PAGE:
By Anees Teladia
A riveting book on the ‘underworld’ of Cape Town has been released by journalist and author, Caryn Dolley, providing unique insight into the world of local and international gangsterism, nightclub security, politics, violence and police corruption. The book is titled, The Enforcers: Inside Cape Town’s Deadly Nightclub Battles and explains how shootings and stabbings in the Cape Town club scene often link to gang activity stretching from the Western Cape to Gauteng, and even further abroad.
“For several years, I’ve been looking into gang violence in Cape Town. That led to me to looking into political happenings, political statements, political events, as well as into policing in the Western Cape,” said Dolley.
“What I initially thought I was looking into was only nightclub security, like the bouncer industry. [However] the more I investigated it, the more I realised it overlapped with policing and politics…What Cape Town’s underworld really and truly is, is a combination of those themes – greatly shaped by rogue or untoward intelligence operatives.”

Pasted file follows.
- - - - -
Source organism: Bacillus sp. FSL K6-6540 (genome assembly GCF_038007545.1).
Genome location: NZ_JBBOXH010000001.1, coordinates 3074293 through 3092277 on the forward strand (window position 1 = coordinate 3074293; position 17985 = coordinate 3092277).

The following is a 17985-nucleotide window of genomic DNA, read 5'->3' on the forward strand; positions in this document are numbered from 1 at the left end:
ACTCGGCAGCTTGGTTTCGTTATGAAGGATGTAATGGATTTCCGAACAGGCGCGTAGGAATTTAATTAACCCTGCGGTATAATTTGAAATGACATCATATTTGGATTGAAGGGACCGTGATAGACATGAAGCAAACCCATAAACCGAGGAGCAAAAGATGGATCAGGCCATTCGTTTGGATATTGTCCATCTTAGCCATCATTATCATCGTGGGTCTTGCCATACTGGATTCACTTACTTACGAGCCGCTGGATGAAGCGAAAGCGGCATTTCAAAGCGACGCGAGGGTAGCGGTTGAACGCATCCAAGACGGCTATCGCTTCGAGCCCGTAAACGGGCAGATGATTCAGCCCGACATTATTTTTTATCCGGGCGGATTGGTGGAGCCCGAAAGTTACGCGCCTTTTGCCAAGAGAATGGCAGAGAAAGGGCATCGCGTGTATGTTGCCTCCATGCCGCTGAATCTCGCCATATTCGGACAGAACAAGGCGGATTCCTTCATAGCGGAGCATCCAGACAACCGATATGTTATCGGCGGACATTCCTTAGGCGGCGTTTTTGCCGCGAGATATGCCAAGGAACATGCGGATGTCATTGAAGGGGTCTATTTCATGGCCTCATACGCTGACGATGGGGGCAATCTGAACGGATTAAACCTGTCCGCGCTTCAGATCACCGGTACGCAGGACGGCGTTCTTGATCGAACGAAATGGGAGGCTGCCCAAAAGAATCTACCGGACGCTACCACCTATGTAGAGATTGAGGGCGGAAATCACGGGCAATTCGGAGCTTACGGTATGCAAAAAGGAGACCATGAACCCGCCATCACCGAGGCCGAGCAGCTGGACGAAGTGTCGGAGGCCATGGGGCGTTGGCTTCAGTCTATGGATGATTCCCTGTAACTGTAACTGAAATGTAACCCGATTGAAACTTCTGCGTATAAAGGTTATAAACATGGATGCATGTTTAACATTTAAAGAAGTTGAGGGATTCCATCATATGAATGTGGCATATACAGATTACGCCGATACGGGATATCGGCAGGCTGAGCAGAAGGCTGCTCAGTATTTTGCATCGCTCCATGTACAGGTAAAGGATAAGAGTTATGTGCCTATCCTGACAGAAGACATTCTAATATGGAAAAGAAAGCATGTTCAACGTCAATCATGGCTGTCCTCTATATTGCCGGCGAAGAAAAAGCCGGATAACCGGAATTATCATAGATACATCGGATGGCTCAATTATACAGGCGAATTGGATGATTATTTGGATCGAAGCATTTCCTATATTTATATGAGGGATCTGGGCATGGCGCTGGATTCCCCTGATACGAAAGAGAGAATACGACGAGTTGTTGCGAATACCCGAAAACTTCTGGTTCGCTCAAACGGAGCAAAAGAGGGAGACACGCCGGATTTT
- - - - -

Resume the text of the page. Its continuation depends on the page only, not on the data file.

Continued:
Dolley further explained how the book can potentially free readers from what Immanuel Kant would refer to as “self-incurred minority” (one’s lack of ability to think, act and make judgements independently).
“It’s really about how Cape Town, this beautiful city, is actually home to several battlefields and groups fighting for various reasons – whether the groups be police, gangs or politicians – and how what’s happening here links to a much broader picture,” said Dolley.
“What we may think of as one stabbing in Long Street in the city centre, could be linked to a shooting in Manenberg, which could link to a shooting in Johannesburg, which in turn links to a shooting in Serbia. So, when standing in a club in Cape Town, you could get caught up in a shooting with links to organised crime overseas. It’s a book that looks into, and ties in, several themes.”
Dolley says that the book serves as a tool, putting what she understands about the Capetonian underworld in the public domain.
“I tried really hard to speak to fact and what has come out in court cases. I sit in court several days a week…I go to incidents and events and I tried to put it all together in a holistic manner so that you can read seamlessly and see how the dots connect,” she said.
“I’m hoping that in publishing this information, it highlights a bigger problem and puts what I know in the public domain – if something sinister were to happen to me.”
The book can be purchased from various online platforms – including Amazon – and is in most bookstores.
It is retailing for roughly R240 (depending on the store).